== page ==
Diego Del Pilar

Diego Del Pilar is an intern at the SME Finance Forum. Diego is a graduate student at Georgetown University in the Master in International Development Policy. He holds a bachelor's degree in economics and a master's degree in finance; both studied in Mexico. Along eight years of professional experience, he served in the Mexican Ministry of Finance, and two Development Banks, where he occupied several positions, from economic analyst to design and implementation leader of credit programs focus on SMEs and farmers.

Data Story: The importance of supporting MSMEs during the pandemic

May 21, 2020
Chart with red arrow pointing down to a COVID-19 cell

Micro, Small, and Medium Enterprises (MSMEs) play a significant role in most economies. According to the World Bank, they represent about 90% of businesses and 50% of employment worldwide. In emerging markets, most formal jobs are generated by SMEs, that is, seven out of ten posts. They are essential as well in production terms since they make between 50% and 60% of the value-added on average, in OECD countries, and they contribute up to 40% of the GDP in emerging economies. 

See the interactive visualization below.


The ongoing COVID-19 pandemic is putting at risk a critical percentage of SMEs around the world. The OECD stresses that the current crisis has affected SMEs disproportionately, and it has revealed their vulnerability to the supply and demand shock, with a severe risk that over 50% of SMEs will not survive the next few months. A collapse of SMEs would imply job losses, consumption and demand fall, and potential financial risk due to an increase in the non-performing portfolios that can generate systemic effects on the banking sector.

A compilation of surveys made by the OECD for its country members about SMEs' affectations, highlights that more than half of SMEs already face severe losses in revenues. Without further support, one-third of SMEs fears to go out of business within one month, and up to 50% within three months. Magnitude and types of impact vary [1] across countries; for example, Finland and Poland reported that one-third of their SMEs are facing a negative impact, while 80% of Chinese ones are affected.

See the interactive visualization below.



In the United States, a recent NBER paper (Bartik, et al., 2020) [2] presented the results of a survey of over 5,800 small businesses, showing that 43% of responding enterprises are already temporarily closed. On average, companies reduced their headcount by 40%. Three-quarters of respondents indicate they have two months or less in cash reserve.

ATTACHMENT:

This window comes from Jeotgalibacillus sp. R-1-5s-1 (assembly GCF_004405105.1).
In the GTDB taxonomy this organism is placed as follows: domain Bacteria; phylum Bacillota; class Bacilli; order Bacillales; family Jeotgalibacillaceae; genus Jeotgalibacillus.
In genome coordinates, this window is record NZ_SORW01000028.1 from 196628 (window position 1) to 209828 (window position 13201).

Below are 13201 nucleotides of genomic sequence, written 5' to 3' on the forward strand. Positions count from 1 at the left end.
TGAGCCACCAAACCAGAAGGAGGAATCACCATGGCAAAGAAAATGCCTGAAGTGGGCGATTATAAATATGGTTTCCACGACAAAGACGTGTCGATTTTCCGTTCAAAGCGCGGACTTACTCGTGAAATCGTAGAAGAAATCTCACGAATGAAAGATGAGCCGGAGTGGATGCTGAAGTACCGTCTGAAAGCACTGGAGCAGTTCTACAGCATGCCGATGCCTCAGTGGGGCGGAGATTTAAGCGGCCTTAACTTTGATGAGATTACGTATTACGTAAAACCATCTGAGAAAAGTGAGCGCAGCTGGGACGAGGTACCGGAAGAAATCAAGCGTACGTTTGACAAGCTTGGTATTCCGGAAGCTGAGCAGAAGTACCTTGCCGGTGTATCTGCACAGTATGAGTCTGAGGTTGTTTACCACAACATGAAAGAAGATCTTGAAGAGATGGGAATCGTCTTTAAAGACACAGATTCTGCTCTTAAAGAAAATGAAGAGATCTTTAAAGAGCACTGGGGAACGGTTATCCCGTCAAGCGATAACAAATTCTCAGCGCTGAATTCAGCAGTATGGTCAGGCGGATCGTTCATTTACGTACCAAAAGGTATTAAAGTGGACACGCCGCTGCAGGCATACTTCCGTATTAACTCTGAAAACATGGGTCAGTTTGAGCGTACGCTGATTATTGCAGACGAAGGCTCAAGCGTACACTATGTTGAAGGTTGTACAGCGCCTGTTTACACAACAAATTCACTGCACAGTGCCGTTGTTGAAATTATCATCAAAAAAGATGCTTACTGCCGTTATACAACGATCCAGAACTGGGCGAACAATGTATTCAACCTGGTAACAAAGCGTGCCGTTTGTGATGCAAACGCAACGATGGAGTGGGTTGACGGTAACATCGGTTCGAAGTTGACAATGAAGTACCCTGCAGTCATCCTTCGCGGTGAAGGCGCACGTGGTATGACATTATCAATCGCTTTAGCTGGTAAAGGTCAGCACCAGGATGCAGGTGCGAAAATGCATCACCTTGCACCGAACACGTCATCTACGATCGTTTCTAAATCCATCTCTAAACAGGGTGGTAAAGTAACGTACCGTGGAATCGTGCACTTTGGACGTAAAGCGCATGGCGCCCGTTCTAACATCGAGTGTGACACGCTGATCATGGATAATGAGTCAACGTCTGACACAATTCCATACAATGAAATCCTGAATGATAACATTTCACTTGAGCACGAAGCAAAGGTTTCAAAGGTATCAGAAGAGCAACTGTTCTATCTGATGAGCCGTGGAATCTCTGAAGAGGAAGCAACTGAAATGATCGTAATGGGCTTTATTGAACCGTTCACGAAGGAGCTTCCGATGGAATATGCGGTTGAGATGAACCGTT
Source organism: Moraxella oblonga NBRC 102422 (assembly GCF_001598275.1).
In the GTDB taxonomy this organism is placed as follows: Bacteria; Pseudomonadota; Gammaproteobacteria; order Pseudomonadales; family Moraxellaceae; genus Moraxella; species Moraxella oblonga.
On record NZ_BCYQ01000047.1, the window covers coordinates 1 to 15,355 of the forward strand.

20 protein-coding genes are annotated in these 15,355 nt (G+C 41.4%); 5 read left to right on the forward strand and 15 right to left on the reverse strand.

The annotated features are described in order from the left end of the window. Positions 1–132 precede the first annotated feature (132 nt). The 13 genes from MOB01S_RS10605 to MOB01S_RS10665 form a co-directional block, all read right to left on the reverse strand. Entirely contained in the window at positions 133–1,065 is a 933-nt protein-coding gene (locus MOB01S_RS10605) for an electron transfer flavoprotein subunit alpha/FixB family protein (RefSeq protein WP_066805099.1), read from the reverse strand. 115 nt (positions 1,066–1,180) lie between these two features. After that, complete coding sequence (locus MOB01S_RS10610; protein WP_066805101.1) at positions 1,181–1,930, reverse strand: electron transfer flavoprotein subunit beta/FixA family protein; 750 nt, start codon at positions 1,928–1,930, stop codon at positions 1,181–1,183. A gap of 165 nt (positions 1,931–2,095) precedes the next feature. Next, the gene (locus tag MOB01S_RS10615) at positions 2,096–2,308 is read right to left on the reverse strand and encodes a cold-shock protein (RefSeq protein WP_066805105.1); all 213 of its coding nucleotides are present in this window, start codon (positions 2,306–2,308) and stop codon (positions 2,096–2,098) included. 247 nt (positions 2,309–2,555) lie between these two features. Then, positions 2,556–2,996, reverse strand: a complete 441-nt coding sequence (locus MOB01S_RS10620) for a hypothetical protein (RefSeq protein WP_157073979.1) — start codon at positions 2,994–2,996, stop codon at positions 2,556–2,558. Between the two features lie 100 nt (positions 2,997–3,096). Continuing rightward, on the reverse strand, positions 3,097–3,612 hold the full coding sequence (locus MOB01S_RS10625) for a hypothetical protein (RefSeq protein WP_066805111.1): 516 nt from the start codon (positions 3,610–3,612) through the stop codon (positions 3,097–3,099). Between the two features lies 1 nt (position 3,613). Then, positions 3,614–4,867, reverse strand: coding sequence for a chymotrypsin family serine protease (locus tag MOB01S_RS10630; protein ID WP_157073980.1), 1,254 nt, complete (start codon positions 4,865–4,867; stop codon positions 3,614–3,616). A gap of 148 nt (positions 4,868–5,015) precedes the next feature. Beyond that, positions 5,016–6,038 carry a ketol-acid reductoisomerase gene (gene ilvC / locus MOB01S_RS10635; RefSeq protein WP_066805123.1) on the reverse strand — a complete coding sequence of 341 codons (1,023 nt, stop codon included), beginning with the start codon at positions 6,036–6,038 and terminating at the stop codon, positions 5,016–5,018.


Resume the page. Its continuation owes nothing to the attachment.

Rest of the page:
Affectations for SMEs in developing countries would be as severe as in developed countries, aggravated by the lack of access to finance. The International Finance Corporation (IFC) estimates that 65 million firms, or 40% of formal MSMEs in those countries, have an unmet financing need of $5.2 trillion every year, which is equivalent to 1.4 times the current level of the global MSME lending. This finance gap, defined as the difference between current supply and potential demand, which could potentially be addressed by financial institutions, represents on average 18% of the GDP of developing countries.

See the interactive visualization below.



Given the sort of effects that MSMEs are facing, most governments are implementing credit programs to support their liquidity needs, avoiding closures, and anticipating their financial needs once the economies re-open. Due to the narrowness of fiscal space in some developing nations, boosting access to finance could be the difference between cushioning the crisis or letting it get worse. In the end, supporting SMEs means supporting workers.


This story was developed by Diego del Pilar Miranda, with information extracted from the SME Finance Forum Data Sites.

Contributors: Marie-Sarah Chataing (Communications Lead), Khrystyna Kushnir (Knowledge Management Lead), and Carina Carrasco (Web and Social Media Editor)



[1] Impacts reported include halted operations, supply disruptions, decrease in sales, increasing cost, cash flow problems, and planning lay-offs.

[2] Bartik, A. W., Bertrand, M., Cullen, Z. B., Glaeser, E. L., Luca, M., & Stanton, C. T. (2020). How Are Small Businesses Adjusting to COVID-19? Early Evidence from a Survey. NBER Working Paper. Retrieved from


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